Monday, November 3, 2014

 The Peninsula Tunnel

The North Portland Peninsula railroad tunnel is located between N Columbia Blvd (north portal) and Mock's Bottom (at the bottom of the cliff below Willamette Blvd).  It is owned and maintained by the Union Pacific Railroad.  The Oregon and Washington Railroad and Navigation Company built the one-mile long (5,425 feet) Peninsula Railroad Tunnel from 1909 to 1911. This concrete-lined tunnel, which cuts through the north Portland highlands, shortens freight movement north over the Columbia River to Washington State. The tunnel was originally lined with timber but was re-lined with concrete in 1916.  This was done because the tunnel had settled and lost about 2 feet of height within the first five-years of the tunnel being put into service. Before the tunnel was built, trains had to go around the bluff's of North Portland and under the St. John's Bridge.  The tunnel saved about 6 miles of track time for the trains and saved 20 mins of travel time for the passenger trains back in 1911.  The tunnel lies about 60 feet below the ground.

The Peninsula Tunnel was excavated from both ends with the use of 100 men.  The Pacific Bridge Co and the Portland Bridge and Building Co were the contractors.  The tunnel and approaches cost just under $1 million to construct at the time.  The worker's averaged about 15 feet of tunnel per day.  On the south side, the excavated dirt from the tunnel construction was used to build an elevated track platform that runs across Mock's Bottom.  At the time of construction, this was a wetlands (today it is filled in with industrial property). The tunnel was subsequently acquired by Union Pacific Railroad (UPRR), and it is still in use 100 years later.

Picture above shows tunnel path (yellow line) 60 feet under the N Portland neighborhood.  On the surface, the RR tunnel is aligned directly under N Dana Avenue and also passes under Columbia Park (Annex).  At the top of the picture, you can see the unique diamond shaped junction (just above where the yellow line stops).  Also seen (upper left) is the North Portland railroad cut.  This is the dividing point of St Johns and the University Park, Portsmouth and Kenton neighborhoods.  It is interesting that the 2 railroad routes use different methods to traverse the area.  One route is an "open cut" rail line thru St. Johns while the other is underground, by the tunnel method. This was due to the public outcry during the construction of the St Johns "Cut".  There was so much opposition to the open cut railway that the railroad didn't have the strength to try a second cut thru North Portland and settled for a tunnel.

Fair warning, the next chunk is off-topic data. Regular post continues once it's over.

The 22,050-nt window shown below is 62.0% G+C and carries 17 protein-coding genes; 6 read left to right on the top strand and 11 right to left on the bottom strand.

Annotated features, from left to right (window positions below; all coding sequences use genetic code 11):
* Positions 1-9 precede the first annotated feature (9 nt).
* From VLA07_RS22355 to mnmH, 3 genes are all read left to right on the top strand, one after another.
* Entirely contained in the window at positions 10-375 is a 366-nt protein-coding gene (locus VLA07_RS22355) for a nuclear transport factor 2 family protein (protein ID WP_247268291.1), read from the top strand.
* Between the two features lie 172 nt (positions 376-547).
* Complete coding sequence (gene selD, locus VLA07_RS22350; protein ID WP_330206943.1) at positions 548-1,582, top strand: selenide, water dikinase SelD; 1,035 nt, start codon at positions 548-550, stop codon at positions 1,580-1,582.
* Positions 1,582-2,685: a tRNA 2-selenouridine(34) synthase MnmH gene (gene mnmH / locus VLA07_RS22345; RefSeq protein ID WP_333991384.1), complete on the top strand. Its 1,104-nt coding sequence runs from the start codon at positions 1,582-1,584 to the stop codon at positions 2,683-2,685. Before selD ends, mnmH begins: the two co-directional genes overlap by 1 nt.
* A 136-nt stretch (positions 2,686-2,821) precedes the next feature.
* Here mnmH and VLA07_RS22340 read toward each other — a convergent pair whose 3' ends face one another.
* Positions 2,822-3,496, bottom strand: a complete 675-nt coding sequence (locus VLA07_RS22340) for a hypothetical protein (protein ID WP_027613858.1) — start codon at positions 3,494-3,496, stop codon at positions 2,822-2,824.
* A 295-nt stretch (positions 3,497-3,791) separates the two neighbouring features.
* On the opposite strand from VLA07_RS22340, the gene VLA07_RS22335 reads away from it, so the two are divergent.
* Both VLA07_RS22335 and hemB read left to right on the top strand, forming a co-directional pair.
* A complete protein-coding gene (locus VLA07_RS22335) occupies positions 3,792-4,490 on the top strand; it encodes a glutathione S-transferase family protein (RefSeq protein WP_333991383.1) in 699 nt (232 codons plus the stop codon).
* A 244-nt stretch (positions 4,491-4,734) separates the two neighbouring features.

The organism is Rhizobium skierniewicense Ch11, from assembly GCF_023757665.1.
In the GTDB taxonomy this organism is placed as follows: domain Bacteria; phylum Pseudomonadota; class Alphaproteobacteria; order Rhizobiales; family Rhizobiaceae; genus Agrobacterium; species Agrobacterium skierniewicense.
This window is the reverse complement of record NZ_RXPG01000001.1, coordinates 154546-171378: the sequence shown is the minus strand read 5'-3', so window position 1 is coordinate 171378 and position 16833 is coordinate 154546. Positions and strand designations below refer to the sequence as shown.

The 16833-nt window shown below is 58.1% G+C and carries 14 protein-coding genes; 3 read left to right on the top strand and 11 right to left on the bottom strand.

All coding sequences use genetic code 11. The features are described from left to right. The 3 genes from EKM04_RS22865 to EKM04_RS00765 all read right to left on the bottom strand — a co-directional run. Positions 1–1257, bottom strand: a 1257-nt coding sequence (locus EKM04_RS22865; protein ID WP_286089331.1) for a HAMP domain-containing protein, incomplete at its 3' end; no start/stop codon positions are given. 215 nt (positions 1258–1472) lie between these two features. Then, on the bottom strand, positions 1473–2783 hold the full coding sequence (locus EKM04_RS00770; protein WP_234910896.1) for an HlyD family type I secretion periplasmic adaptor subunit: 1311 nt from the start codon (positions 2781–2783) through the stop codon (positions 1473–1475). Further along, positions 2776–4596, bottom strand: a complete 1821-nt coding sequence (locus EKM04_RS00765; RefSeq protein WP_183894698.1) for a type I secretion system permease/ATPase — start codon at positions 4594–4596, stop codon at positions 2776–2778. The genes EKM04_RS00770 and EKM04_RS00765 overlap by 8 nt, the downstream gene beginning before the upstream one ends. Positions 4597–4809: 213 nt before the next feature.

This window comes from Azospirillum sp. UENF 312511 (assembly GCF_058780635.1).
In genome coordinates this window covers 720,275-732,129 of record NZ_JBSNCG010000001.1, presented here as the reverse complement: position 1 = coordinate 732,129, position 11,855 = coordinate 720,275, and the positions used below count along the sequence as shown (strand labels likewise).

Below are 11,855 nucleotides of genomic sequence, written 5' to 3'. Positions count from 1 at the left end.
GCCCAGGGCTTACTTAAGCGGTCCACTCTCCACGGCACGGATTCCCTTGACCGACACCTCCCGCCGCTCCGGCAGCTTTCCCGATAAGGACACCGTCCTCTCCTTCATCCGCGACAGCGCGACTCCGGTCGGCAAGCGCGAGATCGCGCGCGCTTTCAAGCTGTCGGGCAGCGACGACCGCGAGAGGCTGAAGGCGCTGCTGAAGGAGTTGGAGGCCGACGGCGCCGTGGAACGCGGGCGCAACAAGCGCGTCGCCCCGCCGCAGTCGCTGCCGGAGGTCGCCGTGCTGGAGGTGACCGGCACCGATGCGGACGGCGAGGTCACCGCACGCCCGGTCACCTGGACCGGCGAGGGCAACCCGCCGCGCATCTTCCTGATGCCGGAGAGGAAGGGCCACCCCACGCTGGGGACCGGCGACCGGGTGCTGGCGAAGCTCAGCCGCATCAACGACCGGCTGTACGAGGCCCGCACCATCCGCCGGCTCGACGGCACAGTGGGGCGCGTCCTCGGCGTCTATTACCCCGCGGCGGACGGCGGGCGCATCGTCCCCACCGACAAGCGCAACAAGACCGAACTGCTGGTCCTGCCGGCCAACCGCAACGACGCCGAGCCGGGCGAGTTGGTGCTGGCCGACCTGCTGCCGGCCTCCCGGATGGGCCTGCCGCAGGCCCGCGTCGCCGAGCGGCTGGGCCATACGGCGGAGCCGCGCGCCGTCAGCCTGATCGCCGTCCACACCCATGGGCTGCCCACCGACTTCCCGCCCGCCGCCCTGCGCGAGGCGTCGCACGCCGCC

The North Tunnel Portal

Picture above is a view to the north above the north portal of the tunnel.  You can see the large diamond-shaped junction at the top of the picture. N Columbia Blvd passes right thru the junction.

The Peninsula Tunnel South Portal

 You can see daylight at the other end of the tunnel.

The south portal is surrounded by commercial and private property.  There is a large Budweiser distributing building adjacent to it, and it is fenced off.  The portal is just below Willamette Blvd.  There is a path leading down to it from Willamette Blvd. 

If you plan on visiting the south entrance, I recommend parking on N Woolsey Ave (next to Columbia Park) and taking the path down the hillside from Willamette Blvd.  Access is pretty easy, but the path is a little steep.

 Tunnel Time Line

1898  Union Pacific buys majority interest of OWRR&N 
1908  St Johns railroad cut completed
1908  St Johns RR bridge completed
1909  Work on tunnel begins 
1910  Austrian workman dies after being electrocuted by 2000 volts in the tunnel 
1911  Jan 15, the tunnel opens
1916  Tunnel re-lined with concrete
1922  Railway conductor dies due to gas fume inhalation inside tunnel
1936  Union Pacific absorbs OWRR&N
1979  Accident in tunnel involves 4 freight cars tipped over 
2010  9 year-old boy has foot run over by train in tunnel

Pictured below is a 1935 photo of Mock's Bottom/Swan Island.  On the upper left you can see the RR track enter into the side of the hill. This is the south entrance to the Peninsula Tunnel.  Note how the area was a wetlands prior to industrialization and the infill/buildup for the track.  I wonder if the tunnel ever flooded?  Also pictured is the old Swan Island Airport.  You can also see where the track splits showing the route of the trains before the tunnel was built.